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Negotiation and Conflict Management NBC534M

Negotiation and Conflict Management NBC534M

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Negotiation and Conflict Management NBC534M

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  1. Negotiation and Conflict ManagementNBC534M 21 - 27 June 2009 Emily M Brown

  2. Introduction • In Africa - especially Southern Africa - we have seen the vital role that global negotiating is playing among nations. • Of importance in this course would be to review the elements required in effective negotiations, regardless of the culture involved. • Each negotiator in the negotiating process has to influence the other in positive constructive ways.

  3. A world-class negotiator is important because ….. • The emergence of a global economy For example, this morning you might arrived for class in a vehicle with Firestone tyres, wearing a Bulova Swiss watch. Neither of these products is Namibian. • The multitude of international businessarrangements Your organisation might be engaged in various partnerships, not only with local but also international organisations.

  4. Negotiating Defined • Would you agree with the statement that ‘life is a series of endless negotiations’? • “Negotiating is the process of communicating back and forth for the purpose of reaching a joint agreement about differing needs or ideas.” (Acuff, F.L. 2008:6)

  5. Negotiating Defined cont. … • Negotiation is about persuasion rather than the use of crude power. • Negotiating takes into account the feelings and views of the other party in the process. • Therefore, negotiating is a collection of behaviours which involves communication, sales, marketing,psychology, sociology, assertiveness and conflict resolution.

  6. Negotiating Defined cont. … • Samovar and Porter (2001) quote Harris and Moran (1966:40) who suggest that “Negotiation is a process in which two or more entities (individuals) discuss common and conflicting interests in orderto reach an agreement of mutual benefit”.

  7. Cultural Diversity in Negotiation Behaviours It involves: 1. Pacing: The pace at which negotiations take place is a culturally diverse characteristic of the negotiation process. 2. Negotiating Style: The manner in which people engage in negotiations is referred to as their negotiation style. For example, Americans tend to have a negotiation style that emphasises efficiency and directness.They want to get to the point. Finns and Swedes expect modernity, efficiency and new ideas.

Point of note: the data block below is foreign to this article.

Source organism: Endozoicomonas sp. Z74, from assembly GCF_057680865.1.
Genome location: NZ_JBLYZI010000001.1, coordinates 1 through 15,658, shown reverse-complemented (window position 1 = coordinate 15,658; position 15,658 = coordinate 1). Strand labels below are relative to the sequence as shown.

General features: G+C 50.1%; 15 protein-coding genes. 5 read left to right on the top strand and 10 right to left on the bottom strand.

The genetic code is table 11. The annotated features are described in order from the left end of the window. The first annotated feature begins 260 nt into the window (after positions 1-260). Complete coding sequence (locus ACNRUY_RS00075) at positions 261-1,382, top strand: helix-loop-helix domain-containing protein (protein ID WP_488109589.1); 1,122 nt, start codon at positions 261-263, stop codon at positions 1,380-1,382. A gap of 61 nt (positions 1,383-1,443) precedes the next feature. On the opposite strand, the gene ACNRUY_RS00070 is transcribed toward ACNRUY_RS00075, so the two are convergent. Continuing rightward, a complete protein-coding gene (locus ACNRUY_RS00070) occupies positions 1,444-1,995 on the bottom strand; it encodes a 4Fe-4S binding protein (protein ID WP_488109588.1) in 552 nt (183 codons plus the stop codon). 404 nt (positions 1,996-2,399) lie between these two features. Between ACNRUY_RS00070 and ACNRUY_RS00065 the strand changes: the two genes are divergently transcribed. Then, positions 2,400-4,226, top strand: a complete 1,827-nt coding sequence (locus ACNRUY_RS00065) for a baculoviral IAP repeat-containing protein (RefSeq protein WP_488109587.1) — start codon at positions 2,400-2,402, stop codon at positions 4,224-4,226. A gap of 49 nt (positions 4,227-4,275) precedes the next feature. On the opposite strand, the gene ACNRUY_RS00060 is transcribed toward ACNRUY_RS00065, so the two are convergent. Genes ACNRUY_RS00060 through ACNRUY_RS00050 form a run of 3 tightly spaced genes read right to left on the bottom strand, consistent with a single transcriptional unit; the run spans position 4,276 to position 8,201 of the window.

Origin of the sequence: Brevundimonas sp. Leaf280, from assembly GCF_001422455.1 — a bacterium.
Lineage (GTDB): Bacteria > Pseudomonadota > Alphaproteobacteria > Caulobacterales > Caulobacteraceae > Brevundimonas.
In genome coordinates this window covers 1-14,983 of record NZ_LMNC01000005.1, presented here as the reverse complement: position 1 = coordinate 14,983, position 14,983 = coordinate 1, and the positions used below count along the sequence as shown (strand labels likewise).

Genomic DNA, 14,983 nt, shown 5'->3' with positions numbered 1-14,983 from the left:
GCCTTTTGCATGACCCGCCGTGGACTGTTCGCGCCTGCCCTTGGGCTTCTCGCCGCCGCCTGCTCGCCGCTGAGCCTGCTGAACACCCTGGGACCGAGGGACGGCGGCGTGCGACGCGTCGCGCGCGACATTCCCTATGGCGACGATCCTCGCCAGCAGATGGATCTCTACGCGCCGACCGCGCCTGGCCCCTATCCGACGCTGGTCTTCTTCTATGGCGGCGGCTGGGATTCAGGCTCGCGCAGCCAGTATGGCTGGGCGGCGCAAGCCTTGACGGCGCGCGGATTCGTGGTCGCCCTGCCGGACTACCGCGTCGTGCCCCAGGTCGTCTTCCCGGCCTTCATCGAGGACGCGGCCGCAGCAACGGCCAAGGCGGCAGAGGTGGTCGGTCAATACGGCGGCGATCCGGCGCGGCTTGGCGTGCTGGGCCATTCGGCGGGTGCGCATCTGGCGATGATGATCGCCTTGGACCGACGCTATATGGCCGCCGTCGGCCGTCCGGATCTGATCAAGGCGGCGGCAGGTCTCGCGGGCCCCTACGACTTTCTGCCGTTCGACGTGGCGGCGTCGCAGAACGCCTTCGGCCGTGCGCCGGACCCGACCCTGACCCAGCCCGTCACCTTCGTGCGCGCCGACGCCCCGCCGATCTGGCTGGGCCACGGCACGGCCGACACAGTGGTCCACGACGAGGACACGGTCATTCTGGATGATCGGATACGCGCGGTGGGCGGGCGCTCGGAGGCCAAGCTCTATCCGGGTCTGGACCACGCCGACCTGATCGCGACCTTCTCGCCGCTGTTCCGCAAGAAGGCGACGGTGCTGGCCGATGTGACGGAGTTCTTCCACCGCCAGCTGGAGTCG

8. Cultural Diversity in Negotiation Behaviours cont... 3. Evidence and Truth: Cultures can differ considerably in terms of what they consider to be evidence and truth. While we tend to see truth as that which is verifiable, other cultures could have other approaches. Therefore, it is important to determine in the negotiation process what form of truth would be acceptable. 4. Social Trust: In the negotiation process negotiators eventually have to trust their counterparts. Such trust can be based on

  9. Cultural Diversity in Negotiation Behaviours cont... the written laws of a particular country, or it can be based on friendship, mutual respect and esteem. Therefore, cultures can be placed on a continuum of high trust to low trust. In several cultures establishing trust before conducting business is very important.

  10. Methods of Negotiation • The Role of Argument • A good negotiator will understand the finer points of arguing. • In its most effective form, argumentation means that parties in a negotiation will offer each other alternatives, and then argue about the basic merits of each. • The key is to be critical (analytical) of each other’s position, but at the same time be cooperative. • Being too critical might be perceived as being uncooperative. Negotiations could break down should this happen.

  11. Methods of Negotiation Cont… • The give-and-take of argument has its foundations in human communication. Both parties - through interaction - explore all the possible alternatives to a negotiated settlement. Through such an exploration they gradually move toward a mutually agreed-upon settlement.